Here is a hexagonal tiling, borrowed from Wikipedia.

hexagonal tiling

I start in any hexagon on the left hand side. I end at any hexagon on the right hand side. I can only travel to the right, not up, down or backwards.

In how many ways can this be done?

  • $\begingroup$ bonus question: if the grid is extended to $2k$ columns in total, what is the sum of the $2k^{th}$ column? $\endgroup$
    – JMP
    Commented Oct 30, 2018 at 12:44

3 Answers 3


The answer is



Every cell in the first column can be reached 1 way.
Other cells can be reached as many different ways, as the sum of their two left neighbours, giving:
enter image description here
The sum of the numbers in the last column is the answer to the question posted.

  • $\begingroup$ I think I might give this the tick for the presentation aspect and the right answer. The bottom row is A001700. $\endgroup$
    – JMP
    Commented Oct 30, 2018 at 12:49
  • 5
    $\begingroup$ @JonMarkPerry, actually it isn't. The sequences start to differ from the 2*12=24th column, when the diagonal hits the top/bottom. $\endgroup$
    – elias
    Commented Oct 30, 2018 at 13:06

The correct answer might be:



Well, I made a Pascal's Triangle-like chart with alternating 11 and 12 columns, and 14 rows, where each number was the sum of the two numbers northwest and northeast of it. I added all of the numbers on the bottom row. It's quite likely I messed up some addition, though.

  • $\begingroup$ The method seems to be correct, but I'm afraid your calculation is flawed indeed. $\endgroup$
    – elias
    Commented Oct 30, 2018 at 12:22
  • $\begingroup$ @elias yeah, I thought that would be the case. $\endgroup$ Commented Oct 30, 2018 at 12:22
  • $\begingroup$ Also I'm sure you meant northwest and southwest instead of northeast. $\endgroup$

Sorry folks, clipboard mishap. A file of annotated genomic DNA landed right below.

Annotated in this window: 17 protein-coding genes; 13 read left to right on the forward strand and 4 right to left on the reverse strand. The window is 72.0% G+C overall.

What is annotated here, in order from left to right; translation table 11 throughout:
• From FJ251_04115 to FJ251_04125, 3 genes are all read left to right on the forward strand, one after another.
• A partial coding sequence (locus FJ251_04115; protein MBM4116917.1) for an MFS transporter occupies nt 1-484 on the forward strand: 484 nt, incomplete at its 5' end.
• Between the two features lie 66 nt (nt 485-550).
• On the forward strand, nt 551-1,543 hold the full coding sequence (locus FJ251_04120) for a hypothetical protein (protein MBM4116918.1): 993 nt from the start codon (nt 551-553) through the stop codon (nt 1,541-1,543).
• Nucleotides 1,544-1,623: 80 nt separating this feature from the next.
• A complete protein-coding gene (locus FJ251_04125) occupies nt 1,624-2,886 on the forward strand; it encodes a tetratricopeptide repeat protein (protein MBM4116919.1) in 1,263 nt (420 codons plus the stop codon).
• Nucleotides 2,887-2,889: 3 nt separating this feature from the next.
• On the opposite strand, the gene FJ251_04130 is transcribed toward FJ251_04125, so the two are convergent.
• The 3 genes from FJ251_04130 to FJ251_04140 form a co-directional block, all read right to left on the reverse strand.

– elias
    Commented Oct 30, 2018 at 12:24
  • 1
    $\begingroup$ @elias I did the chart vertically instead of horizontally like the question asked (same result, and easier for me to draw), so for me it was northeast. I see how this could cause a bit of confusion though. $\endgroup$ Commented Oct 30, 2018 at 12:27




Consider the first 2 columns of this diagram. There are 11 starting positions, and 12 destinations. Each starting position can go to one of 2 destinations, so the number of possible paths is equal to $11 \cdot 2 = 22$.

Now, consider columns 2 and 3 of the diagram. There are 12 starting positions, and 11 destinations. 10 of the starting positions have 2 possible destinations, and 2 of them only have 1 possible destination (the top and bottom ones). This means the total number of possible paths is $(10 \cdot 2) + 2 = 22$.

If we now consider the first 3 columns, it can be seen that each of the internal starting positions has 4 possible paths, and the top and bottom ones have 3. Therefore, in total, there are $(9 \cdot 4) + (2 \cdot 3) = 36 + 6 = 42$ possible paths across the first 3 columns.

In the initial consideration, the inner hexes were each finished on twice, and the outer ones once. Therefore, a second way to work out the number of paths in the third consideration, would be to edit the calculation for consideration 2 to be $((10 \cdot 2) \cdot 2) + (2 \cdot 1) = 40 + 2 = 42$.

Next, considering the first 4 columns, each of the paths already determined for the first 3, has 2 more possible destinations, so the number of paths would total $42 \cdot 2 = 84$.
Using these values, I can determine a formula for calculating the number of paths, where n increases by 1 for every repeating pair of columns.
$\Sigma_n = ((\Sigma_{n-1} - n) \cdot 4) + 2n$

Therefore, we can step through this calculation to determine the results of:
$\Sigma_1 = 22$
$\Sigma_2 = 84$
$\Sigma_3 = 330$
$\Sigma_4 = 1312$
$\Sigma_5 = 5238$
$\Sigma_6 = 20,940$
$\Sigma_7 = 83,746$
As there are 7 pairs of columns in the above image, (if my formula is correct), I believe there to be $83,746$ possible paths.

Bonus Question:

$\Sigma_n = ((\Sigma_{n-1} - n) \cdot 4) + 2n$ where $n=2k$

  • 3
    $\begingroup$ I'm pretty sure @NudgeNudge 's earlier answer of 90112 is an upper bound for the answer. $\endgroup$ Commented Oct 30, 2018 at 12:19
  • $\begingroup$ @ExcitedRaichu you're right, I think I had an unnecessary factor of n $\endgroup$
    – AHKieran
    Commented Oct 30, 2018 at 12:47

Your Answer

By clicking “Post Your Answer”, you agree to our terms of service and acknowledge you have read our privacy policy.

Not the answer you're looking for? Browse other questions tagged or ask your own question.